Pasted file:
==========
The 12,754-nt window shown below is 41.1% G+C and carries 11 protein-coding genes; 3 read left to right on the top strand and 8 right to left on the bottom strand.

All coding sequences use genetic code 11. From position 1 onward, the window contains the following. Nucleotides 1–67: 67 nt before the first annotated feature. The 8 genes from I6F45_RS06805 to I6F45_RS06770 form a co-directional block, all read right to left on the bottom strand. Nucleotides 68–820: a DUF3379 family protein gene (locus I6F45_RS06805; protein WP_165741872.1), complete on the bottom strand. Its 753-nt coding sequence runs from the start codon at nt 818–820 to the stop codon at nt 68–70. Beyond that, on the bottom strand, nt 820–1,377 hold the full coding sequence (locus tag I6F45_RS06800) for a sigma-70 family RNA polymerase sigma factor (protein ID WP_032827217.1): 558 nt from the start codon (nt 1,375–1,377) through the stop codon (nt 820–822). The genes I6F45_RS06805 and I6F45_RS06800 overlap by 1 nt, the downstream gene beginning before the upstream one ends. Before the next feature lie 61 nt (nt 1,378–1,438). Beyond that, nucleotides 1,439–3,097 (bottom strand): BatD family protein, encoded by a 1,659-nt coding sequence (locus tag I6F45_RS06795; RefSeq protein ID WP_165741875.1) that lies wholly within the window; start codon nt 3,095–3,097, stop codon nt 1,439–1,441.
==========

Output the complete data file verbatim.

The 12,754-nt window shown below is 41.1% G+C and carries 11 protein-coding genes; 3 read left to right on the top strand and 8 right to left on the bottom strand.

All coding sequences use genetic code 11. From position 1 onward, the window contains the following. Nucleotides 1–67: 67 nt before the first annotated feature. The 8 genes from I6F45_RS06805 to I6F45_RS06770 form a co-directional block, all read right to left on the bottom strand. Nucleotides 68–820: a DUF3379 family protein gene (locus I6F45_RS06805; protein WP_165741872.1), complete on the bottom strand. Its 753-nt coding sequence runs from the start codon at nt 818–820 to the stop codon at nt 68–70. Beyond that, on the bottom strand, nt 820–1,377 hold the full coding sequence (locus tag I6F45_RS06800) for a sigma-70 family RNA polymerase sigma factor (protein ID WP_032827217.1): 558 nt from the start codon (nt 1,375–1,377) through the stop codon (nt 820–822). The genes I6F45_RS06805 and I6F45_RS06800 overlap by 1 nt, the downstream gene beginning before the upstream one ends. Before the next feature lie 61 nt (nt 1,378–1,438). Beyond that, nucleotides 1,439–3,097 (bottom strand): BatD family protein, encoded by a 1,659-nt coding sequence (locus tag I6F45_RS06795; RefSeq protein ID WP_165741875.1) that lies wholly within the window; start codon nt 3,095–3,097, stop codon nt 1,439–1,441.